Spirit Airlines boasts about its cheap flights and discounted tickets. But the carrier is concerned that government taxation is making that promise hard to live up to.
Spirit and two other low-cost airlines are petitioning the Supreme Court to strike down a U.S. Department of Transportation regulation that requires carriers to prominently display the total price of flights—including taxes—on their websites. Previously, airlines could highlight the base fare, so long as they disclosed the taxes at some point too.
In Spirit v. Department of Transportation, Spirit, Southwest and Allegiant airlines argue that the so-called "Total Price Rule" violates the First Amendment by restricting carriers’ ability to spotlight and criticize government fees. An amicus brief by the National Federation of Independent Business Small Business Legal Center and the Cato Institute takes this argument one step further: It sees the airlines’ fight as the ideal vehicle for the court to find that commercial speech deserves the same level of protection as other types of speech.
The amici are urging the court to overturn Central Hudson Gas and Electric Corporation v. Public Service Commission, a 1980 case that introduced an intermediate-scrutiny analysis for commercial speech cases. Other types of speech typically receive strict scrutiny, which is more deferential to First Amendment rights.
"Fundamentally, we’ve always been concerned about the fact that, for lack of a better analogy, commercial speech is just like the red-headed stepchild of the First Amendment," said Karen Harned, executive director of the NFIB Legal Center. "There’s really no rational reason for that if you look at the text and the history of the First Amendment."
The NFIB, in Washington, represents 350,000 small businesses, which can get "very passionate" about how commercial speech restrictions and hidden government fees affect their work, Harned explained. Cato, a policy group that promotes limited government, also signed the brief.
Steven Engel, a partner at Dechert and a former clerk to Justice Anthony Kennedy, is counsel of record. He previously filed a brief in support of the NFIB’s challenge to the Affordable Care Act.
"When we did our first call on how we were going to argue it, it was clear that we were all on the same page," Harned said of her collaborators on Spirit.
The amici want their idea to take flight because they see the line between commercial and political speech as hazy. They also argue that the court has not given a clear rationale for why commercial speech gets less protection than other types of speech.
"[T]here is no theoretical or practical reason to think that American citizens are less able to ascertain the truth among variegated and discordant messages in the commercial marketplace than in the political marketplace," Engel wrote in the brief.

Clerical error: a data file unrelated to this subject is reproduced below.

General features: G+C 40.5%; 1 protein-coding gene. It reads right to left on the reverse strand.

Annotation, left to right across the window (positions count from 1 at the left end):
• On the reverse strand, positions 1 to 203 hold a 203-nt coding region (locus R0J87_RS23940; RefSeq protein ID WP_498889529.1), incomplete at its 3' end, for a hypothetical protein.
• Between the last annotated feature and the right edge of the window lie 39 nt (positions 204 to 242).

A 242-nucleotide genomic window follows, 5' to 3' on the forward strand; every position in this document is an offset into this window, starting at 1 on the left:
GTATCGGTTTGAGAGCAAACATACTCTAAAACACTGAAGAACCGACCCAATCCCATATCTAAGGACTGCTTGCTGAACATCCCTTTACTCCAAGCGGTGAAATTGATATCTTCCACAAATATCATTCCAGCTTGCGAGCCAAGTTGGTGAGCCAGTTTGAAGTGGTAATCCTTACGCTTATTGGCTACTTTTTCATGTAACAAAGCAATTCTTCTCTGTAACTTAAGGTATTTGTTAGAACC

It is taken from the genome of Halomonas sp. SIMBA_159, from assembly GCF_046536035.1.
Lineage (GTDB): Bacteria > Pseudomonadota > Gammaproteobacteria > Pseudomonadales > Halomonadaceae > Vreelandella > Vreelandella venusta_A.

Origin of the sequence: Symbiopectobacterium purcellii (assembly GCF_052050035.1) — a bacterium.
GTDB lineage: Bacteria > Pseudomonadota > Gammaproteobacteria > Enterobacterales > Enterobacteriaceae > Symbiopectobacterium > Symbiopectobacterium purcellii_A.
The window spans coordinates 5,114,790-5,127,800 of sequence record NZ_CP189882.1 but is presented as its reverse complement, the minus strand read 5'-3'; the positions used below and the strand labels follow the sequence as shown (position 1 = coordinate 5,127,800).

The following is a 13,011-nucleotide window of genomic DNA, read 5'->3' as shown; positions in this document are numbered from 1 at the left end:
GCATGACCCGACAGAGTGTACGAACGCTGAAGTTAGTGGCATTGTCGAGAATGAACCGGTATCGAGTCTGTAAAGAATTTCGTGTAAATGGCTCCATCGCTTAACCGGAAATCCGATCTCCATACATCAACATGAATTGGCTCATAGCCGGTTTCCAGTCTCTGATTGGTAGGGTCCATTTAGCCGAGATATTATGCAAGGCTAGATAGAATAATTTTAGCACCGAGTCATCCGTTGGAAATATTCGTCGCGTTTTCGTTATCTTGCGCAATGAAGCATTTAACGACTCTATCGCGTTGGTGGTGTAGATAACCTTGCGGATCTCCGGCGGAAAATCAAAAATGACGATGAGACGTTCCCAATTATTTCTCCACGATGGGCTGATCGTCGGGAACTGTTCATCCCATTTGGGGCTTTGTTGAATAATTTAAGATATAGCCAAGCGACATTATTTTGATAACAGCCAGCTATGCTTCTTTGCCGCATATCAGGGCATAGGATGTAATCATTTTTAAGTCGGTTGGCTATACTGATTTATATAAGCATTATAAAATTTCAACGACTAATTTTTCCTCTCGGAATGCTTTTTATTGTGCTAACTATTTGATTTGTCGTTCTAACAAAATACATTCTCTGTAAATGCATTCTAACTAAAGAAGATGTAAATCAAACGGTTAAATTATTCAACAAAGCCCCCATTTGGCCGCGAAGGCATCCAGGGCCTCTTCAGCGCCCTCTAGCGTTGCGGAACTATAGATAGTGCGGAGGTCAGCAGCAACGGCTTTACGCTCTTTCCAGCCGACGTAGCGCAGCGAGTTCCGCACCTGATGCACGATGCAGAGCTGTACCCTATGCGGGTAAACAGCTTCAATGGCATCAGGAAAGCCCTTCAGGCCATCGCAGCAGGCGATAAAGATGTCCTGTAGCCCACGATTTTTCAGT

In Spirit, the U.S. Court of Appeals for the D.C. Circuit decided last July that the airlines were engaging in commercial—and not political—speech when they highlighted the cost of government taxes on their websites. That court applied an even less demanding test than Central Hudson requires, and upheld the Department of Transportation policy.
Still, the D.C. Circuit stressed that airlines could list the cost of taxes and other price components, so long as they did not display them "prominently" or "in the same or larger size as the total price."
And Spirit, for one, certainly highlights those taxes. Though the company lists the total price of flights in a slightly larger type size on its website, it also details what it calls the "Government’s Cut" and has click-through buttons where people can learn more about the fees.
To the amici, the Spirit site shows how the company straddles commercial and political speech—and how the Central Hudson standard is unworkable. Under that test, courts first determine if speech is commercial. They then consider such factors as whether the speech is misleading, and whether there is a reasonable fit between the regulation and a substantial government interest.
But, as Engel wrote, many justices have criticized the test and lower courts have had difficulty applying it uniformly. The doctrine has become more muddled in recent years because tools like Facebook and Twitter make it easier for companies to engage in both commercial and political speech, the brief states.
"[W]hether the speech at issue here is labeled as commercial speech or not, any rule restricting speech that is truthful but critical of the government and its taxation burdens is noxious to the First Amendment," Engel wrote.
Jamie Schuman is a freelance writer and third-year student at The George Washington University Law School.